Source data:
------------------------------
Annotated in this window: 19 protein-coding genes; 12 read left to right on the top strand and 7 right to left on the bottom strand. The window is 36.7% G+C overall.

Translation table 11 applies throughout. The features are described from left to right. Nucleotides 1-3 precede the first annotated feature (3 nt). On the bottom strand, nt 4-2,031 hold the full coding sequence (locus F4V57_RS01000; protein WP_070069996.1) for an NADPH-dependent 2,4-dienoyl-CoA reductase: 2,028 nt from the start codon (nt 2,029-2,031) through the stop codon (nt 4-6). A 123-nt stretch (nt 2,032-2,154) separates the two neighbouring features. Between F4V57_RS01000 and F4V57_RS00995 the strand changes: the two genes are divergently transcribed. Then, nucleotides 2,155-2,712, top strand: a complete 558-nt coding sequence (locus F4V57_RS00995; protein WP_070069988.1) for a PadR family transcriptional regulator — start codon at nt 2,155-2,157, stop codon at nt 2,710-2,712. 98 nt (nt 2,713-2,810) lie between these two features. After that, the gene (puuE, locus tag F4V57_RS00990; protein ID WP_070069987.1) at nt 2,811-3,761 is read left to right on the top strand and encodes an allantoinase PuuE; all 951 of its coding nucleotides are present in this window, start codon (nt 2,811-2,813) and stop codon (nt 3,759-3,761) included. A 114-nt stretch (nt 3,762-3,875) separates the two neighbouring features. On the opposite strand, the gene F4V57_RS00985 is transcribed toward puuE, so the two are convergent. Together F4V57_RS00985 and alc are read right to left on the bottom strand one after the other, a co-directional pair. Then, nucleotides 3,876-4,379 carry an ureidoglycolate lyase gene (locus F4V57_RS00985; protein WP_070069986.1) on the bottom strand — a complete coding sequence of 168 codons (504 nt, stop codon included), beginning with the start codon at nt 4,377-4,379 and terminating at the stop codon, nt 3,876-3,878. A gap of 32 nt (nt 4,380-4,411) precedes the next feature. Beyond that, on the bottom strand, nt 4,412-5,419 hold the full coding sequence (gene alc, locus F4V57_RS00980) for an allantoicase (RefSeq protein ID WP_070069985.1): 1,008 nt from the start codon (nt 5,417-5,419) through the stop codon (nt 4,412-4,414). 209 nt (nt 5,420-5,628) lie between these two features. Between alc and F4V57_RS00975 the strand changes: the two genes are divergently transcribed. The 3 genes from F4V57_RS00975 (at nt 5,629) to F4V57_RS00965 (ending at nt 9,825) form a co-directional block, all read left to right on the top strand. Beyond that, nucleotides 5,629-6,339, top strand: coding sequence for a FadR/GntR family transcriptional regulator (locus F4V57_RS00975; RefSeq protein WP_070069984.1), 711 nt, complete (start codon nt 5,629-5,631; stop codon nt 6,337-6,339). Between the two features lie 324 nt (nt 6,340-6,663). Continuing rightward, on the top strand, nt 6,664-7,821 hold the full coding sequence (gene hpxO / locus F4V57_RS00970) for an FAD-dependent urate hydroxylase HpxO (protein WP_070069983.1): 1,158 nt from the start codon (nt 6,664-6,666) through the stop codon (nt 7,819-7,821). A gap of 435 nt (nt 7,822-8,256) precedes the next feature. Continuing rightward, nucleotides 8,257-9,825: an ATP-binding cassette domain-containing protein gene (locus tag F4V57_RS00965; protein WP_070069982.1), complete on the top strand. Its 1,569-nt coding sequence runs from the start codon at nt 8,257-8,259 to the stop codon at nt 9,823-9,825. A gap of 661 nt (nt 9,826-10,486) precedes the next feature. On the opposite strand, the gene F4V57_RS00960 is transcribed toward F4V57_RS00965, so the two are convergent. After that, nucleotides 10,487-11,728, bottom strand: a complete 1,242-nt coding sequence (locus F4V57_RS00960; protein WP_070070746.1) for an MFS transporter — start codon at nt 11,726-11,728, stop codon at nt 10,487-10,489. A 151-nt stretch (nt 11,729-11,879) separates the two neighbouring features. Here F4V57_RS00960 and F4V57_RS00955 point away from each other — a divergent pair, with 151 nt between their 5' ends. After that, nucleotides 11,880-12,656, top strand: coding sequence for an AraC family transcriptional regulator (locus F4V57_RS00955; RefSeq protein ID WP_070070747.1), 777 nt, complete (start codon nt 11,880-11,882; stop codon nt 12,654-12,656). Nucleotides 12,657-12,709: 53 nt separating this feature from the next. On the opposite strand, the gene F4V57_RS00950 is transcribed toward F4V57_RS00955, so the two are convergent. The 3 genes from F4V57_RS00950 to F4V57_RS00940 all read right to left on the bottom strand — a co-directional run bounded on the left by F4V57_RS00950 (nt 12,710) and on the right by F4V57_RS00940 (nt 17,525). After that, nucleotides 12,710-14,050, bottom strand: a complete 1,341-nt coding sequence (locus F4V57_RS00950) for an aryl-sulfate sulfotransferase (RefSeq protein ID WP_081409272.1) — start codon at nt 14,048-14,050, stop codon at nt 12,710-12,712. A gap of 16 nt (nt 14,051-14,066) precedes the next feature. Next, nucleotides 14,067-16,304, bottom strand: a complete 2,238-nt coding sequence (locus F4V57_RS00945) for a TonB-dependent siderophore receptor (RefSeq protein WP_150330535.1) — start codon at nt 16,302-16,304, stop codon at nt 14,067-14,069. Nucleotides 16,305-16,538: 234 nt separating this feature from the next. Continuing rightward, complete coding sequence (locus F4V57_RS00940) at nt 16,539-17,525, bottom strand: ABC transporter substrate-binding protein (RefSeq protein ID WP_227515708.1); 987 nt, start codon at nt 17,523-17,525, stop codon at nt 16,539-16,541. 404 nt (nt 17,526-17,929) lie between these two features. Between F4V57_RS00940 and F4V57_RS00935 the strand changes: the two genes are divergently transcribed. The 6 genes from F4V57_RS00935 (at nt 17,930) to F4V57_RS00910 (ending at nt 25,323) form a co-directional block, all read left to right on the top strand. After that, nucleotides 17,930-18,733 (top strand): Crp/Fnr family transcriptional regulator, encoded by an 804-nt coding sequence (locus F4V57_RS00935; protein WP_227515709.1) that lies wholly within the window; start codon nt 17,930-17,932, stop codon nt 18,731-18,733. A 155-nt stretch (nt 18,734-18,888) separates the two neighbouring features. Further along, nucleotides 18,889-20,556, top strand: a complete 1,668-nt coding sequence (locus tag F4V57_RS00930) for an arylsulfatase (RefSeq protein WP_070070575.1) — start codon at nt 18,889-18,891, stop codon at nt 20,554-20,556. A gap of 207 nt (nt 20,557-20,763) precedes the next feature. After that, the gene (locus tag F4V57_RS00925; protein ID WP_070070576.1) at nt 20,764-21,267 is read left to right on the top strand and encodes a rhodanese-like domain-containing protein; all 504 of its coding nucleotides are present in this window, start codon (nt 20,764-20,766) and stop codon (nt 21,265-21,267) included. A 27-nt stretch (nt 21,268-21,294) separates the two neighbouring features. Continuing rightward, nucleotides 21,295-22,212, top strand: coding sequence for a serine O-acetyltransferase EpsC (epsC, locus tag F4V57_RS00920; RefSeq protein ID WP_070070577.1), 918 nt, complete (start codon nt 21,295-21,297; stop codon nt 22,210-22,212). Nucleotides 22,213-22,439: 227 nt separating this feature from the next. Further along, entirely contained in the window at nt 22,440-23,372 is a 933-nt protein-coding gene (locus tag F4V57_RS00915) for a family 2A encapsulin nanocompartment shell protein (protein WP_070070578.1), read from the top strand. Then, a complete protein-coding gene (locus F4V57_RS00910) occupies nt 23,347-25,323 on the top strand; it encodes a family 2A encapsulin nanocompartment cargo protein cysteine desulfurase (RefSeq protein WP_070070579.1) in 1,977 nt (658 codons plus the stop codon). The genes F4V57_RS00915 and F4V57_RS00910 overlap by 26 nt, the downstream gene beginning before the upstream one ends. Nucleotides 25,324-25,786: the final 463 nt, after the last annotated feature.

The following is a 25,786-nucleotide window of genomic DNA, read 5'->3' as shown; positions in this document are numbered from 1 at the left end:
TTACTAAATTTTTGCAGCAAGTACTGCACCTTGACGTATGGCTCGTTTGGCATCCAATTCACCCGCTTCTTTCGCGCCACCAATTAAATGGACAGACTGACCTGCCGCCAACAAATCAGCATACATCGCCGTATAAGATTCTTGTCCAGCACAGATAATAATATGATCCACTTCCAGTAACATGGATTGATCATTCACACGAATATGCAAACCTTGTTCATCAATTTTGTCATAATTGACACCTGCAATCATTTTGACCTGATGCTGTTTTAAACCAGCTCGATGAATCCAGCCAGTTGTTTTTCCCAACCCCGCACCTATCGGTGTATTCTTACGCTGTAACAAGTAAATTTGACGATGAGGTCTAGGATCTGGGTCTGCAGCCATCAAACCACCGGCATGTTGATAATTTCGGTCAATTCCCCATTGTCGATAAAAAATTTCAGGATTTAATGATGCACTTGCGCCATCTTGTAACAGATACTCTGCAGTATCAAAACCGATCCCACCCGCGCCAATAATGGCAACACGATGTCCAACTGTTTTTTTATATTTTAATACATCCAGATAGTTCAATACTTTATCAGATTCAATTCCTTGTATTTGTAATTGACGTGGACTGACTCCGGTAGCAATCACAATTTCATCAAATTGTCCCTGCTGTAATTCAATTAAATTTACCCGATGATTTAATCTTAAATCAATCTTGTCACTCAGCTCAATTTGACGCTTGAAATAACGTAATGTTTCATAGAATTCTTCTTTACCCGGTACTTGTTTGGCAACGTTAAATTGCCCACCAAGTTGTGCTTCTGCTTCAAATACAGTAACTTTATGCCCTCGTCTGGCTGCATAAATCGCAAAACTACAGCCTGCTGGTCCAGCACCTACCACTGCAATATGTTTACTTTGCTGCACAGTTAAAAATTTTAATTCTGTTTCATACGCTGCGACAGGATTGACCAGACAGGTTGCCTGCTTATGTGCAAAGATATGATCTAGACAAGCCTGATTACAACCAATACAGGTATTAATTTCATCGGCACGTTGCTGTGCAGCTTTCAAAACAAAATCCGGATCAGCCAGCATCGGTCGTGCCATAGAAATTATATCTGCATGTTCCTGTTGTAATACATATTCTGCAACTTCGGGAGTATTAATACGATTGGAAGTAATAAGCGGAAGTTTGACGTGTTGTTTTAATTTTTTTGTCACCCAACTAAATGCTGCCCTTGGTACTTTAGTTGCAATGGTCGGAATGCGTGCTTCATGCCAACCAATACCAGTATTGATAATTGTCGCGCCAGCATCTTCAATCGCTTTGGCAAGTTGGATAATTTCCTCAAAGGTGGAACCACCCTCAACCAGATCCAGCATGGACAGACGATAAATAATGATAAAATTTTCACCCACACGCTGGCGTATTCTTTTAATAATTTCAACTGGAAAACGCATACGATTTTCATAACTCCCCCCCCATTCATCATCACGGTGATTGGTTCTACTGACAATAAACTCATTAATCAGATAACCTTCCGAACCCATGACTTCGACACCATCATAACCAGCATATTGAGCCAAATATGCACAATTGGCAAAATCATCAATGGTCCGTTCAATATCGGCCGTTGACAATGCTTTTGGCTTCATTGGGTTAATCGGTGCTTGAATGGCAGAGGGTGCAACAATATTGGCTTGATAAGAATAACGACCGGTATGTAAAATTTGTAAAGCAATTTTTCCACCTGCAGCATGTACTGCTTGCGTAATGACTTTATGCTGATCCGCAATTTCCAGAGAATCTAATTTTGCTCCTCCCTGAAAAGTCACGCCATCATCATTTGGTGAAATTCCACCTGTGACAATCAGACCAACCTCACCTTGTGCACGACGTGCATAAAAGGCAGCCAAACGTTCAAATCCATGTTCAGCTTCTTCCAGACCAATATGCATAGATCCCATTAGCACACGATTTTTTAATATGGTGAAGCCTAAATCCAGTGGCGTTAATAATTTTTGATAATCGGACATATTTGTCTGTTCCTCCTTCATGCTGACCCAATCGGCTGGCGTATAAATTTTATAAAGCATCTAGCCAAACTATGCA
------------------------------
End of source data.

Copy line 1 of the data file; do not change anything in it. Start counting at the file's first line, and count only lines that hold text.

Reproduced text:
Annotated in this window: 19 protein-coding genes; 12 read left to right on the top strand and 7 right to left on the bottom strand. The window is 36.7% G+C overall.